In Brazil, soccer pitch floodlights are powered by players’ energy on the field

Shell’s Morro da Mineira Project has opened a soccer pitch in the favelas that captures the energy of players and uses it to sustainably power floodlights at nighttime.

Community sports facilities are vital to provide a space for communities to come together and keep fit, but they cost money to run and the resources aren’t always there to keep them in good shape. This is especially the case in Brazil, where the country’s disconnected communities where public spaces aren’t lit up at night, rendering them unusable. In Rio de Janeiro, soccer legend Pelé recently helped launch Shell’s Morro da Mineira Project has opened a soccer pitch in the favelas that captures the energy of players and uses it to sustainably power floodlights at nighttime.

Located in the Morro da Mineira favela, the pitch has long been a popular practice space for kids in the neighborhood. It’s now been renovated with tiles located underneath the surface that become charged when a force is placed upon them. Throughout the day, the energy of the players using the field is captured and stored as electricity, while solar panels also collect the sun’s energy. Previously, kids had to stop playing when night fell, but the new system is now used to power floodlights that make the space safe even when it’s dark. The community benefits from extended access to the resource, keeping kids healthy and out of trouble, while avoiding the high bills that typically come from non-renewable power.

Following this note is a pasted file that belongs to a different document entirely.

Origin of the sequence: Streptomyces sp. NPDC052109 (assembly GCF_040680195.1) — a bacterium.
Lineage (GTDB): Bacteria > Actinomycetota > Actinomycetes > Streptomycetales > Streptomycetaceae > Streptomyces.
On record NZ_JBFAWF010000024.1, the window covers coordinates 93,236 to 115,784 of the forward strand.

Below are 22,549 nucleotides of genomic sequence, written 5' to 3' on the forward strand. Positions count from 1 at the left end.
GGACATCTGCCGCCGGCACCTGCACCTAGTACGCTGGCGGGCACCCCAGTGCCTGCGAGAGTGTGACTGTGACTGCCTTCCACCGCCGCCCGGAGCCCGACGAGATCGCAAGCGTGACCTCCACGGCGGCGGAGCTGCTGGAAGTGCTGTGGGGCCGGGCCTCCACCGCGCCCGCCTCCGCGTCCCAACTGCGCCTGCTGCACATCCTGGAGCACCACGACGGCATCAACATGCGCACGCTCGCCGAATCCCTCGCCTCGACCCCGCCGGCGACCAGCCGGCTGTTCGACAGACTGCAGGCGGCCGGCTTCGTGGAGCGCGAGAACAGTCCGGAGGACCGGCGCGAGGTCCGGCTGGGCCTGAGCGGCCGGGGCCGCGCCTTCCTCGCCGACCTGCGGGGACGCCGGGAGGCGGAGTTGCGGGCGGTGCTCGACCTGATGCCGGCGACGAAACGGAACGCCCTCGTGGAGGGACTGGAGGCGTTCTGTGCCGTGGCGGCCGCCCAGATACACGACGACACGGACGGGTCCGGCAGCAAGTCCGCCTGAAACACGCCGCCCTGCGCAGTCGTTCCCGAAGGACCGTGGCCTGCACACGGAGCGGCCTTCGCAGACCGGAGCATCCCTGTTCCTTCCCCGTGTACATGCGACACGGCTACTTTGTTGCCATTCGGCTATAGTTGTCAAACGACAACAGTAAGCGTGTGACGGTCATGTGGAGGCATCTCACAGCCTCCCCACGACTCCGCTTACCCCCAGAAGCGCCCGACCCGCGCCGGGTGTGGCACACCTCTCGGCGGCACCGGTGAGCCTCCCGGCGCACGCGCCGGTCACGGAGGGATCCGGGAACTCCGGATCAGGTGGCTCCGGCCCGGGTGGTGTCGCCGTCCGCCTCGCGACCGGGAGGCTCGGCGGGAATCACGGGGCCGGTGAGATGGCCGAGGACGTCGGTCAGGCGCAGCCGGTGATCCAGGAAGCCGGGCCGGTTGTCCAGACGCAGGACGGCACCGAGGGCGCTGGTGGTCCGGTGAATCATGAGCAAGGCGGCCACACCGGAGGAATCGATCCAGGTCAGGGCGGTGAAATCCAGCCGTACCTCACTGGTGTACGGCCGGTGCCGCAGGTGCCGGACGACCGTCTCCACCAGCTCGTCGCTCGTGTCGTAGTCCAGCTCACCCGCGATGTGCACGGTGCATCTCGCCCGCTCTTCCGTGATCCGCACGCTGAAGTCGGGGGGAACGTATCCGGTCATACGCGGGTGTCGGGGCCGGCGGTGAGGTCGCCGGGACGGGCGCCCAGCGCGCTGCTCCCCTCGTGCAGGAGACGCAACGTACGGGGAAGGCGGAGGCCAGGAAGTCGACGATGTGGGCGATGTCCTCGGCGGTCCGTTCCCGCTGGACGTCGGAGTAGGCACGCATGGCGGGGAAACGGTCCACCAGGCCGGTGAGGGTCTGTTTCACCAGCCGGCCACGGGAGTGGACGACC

We’ve already written about Cablean Sportveld, a sports pitch in the Netherlands that turns into a giant solar panel when not in use. Are there other ways to sustainably power community spaces?


Live yoga instruction streamed into the home

Finland’s Yoogaia is enabling anyone with a webcam to join in yoga classes and receive guidance from the comfort of their own living room.

Gym memberships are often prohibitively expensive, and those wanting some instruction can find themselves paying even more money. However, online video platforms are now making it easier — and cheaper — to connect with experts remotely. We’ve already written about Peloton, an exercise bike for the home that streams live spinning sessions. Now Finland’s Yoogaia is enabling anyone with a webcam to join in yoga classes and receive guidance from the comfort of their own living room.

Yoogaia offers a number of interactive classes led by expert instructors, ranging from yoga, pilates, core and kettle bell sessions. Members can pay EUR 10 a week or EUR 70 a year’s membership, which grants them access to as many live classes as they like. Users can browse the online schedule to see when live classes are taking place, and if they miss one they can watch the recording. When in a live session, members have the option of sharing their webcam with the instructor, who can then offer real-time feedback. Available in Finland, Hong Kong, the US and UK, most classes are currently in Finnish but the company is working hard to increase its English offerings.